‘Legislation versus being competitive in the world’ — Here’s how regulations enable and hinder digital growth

  • Legislation can go both ways--both hindering and supporting the movement of digital transformation.
  • While red-tape and bureaucracy slow down change coming through, new data storage requirements also enable more efficient processes to be put in place.
  • B.S. Teh, the Senior Vice President of Global Sales at Seagate stated that, “It’s about legislation versus being competitive in the world.”
India’s impetus on digitising through ‘Digital India’ is no secret but the beuractic loopholes required for effective implementation are a double-edged sword. On the one hand, legislation slows down digital growth through its, sometimes, stringent requirements. But on the other hand, it also enables digitalisation by propagating data storage.

B.S. Teh, the Senior Vice President of Global Sales at Seagate recently said, “Regulations are a hindrance when legislation gets in the way of change, but an enabler for storage,” in a conversation with Business Insider India. He added that at the end of day, “It’s about legislation versus being competitive in the world.”

Since the digital transformation has the potential to redefine traditional paradigms along ethical, moral and societal norms — there’s also need for legislation to transform itself to take on these challenges. This expands from issues of vehicle ownership to genomic and advanced DNA profiling that is meant to influence healthcare directives.

Enabling or hindering transformation

As per a study conducted by the International Data Corporation, which was sponsored by Seagate, the digital world created, captured, replicated and consumed 33 zettabytes of digital data in 2018. By 2025, that’s expected to grow even further to 175 zettabytes.

If one zettabytes is one trillion gigabytes — that means the world is suffering a dearth of storage infrastructure right now. It’s not just about about storing data in the long run, but having access to real-times data that can be analysed to help users make the most efficient decisions possible.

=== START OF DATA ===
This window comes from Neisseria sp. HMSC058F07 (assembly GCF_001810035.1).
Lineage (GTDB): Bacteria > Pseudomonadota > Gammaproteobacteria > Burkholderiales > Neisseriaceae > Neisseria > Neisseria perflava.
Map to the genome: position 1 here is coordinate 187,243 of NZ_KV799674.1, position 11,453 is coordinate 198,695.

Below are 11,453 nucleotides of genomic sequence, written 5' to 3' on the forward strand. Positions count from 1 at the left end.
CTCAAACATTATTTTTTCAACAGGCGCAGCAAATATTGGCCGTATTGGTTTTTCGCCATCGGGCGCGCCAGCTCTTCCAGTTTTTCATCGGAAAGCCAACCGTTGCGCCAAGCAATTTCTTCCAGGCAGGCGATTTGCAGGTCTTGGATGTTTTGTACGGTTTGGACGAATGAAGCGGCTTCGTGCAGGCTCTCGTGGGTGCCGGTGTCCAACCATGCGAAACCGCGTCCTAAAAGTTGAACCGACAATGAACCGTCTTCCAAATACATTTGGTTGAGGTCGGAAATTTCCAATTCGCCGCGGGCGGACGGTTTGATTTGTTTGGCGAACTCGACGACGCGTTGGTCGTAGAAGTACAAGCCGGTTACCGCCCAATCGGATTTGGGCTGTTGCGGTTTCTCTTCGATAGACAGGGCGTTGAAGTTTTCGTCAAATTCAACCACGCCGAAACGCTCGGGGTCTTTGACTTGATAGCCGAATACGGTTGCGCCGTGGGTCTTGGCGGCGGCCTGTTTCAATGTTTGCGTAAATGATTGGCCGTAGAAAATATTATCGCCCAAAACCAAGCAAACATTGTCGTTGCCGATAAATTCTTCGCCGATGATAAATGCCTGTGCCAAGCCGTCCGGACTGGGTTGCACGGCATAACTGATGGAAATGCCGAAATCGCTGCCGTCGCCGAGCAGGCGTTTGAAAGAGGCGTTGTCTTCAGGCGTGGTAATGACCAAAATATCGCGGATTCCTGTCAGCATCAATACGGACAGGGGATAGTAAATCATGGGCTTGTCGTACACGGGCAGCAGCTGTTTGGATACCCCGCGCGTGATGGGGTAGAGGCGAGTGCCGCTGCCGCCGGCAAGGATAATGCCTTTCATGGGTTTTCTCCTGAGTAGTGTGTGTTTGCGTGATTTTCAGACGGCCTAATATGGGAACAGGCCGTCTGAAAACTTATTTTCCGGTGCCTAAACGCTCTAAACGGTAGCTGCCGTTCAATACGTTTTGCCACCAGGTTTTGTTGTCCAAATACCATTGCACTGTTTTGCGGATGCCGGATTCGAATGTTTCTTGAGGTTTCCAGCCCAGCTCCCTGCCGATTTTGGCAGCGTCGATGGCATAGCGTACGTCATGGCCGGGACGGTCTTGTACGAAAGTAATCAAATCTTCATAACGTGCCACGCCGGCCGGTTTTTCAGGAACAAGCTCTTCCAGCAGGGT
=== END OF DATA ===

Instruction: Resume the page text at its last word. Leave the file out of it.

Teh says, “India is the most progressive in terms of adoption technology in government and recognising oncoming trends of the economy.”

While India has been playing catch-up with the rest of the world, usually seen as the imitating economy rather than the innovating one, it also one of the fastest growing.

In Teh’s opinion, data guardianship is key going forward in the age of digitisation especially with cloud migration playing such a strategic role. It’s also important to keep in mind, considering the isotonic nature of digital data, that a global approach to storing and processing data is important.

Collection of data and its analysis is meant to make life easier for the everyday consumer, like how to get from point A to point B using the fastest route possible to where to find the cheapest deal on the product that you’re looking to buy. But that analysis is all dependent on the how prepared businesses are to capture data and more importantly, how it can be stored securely.
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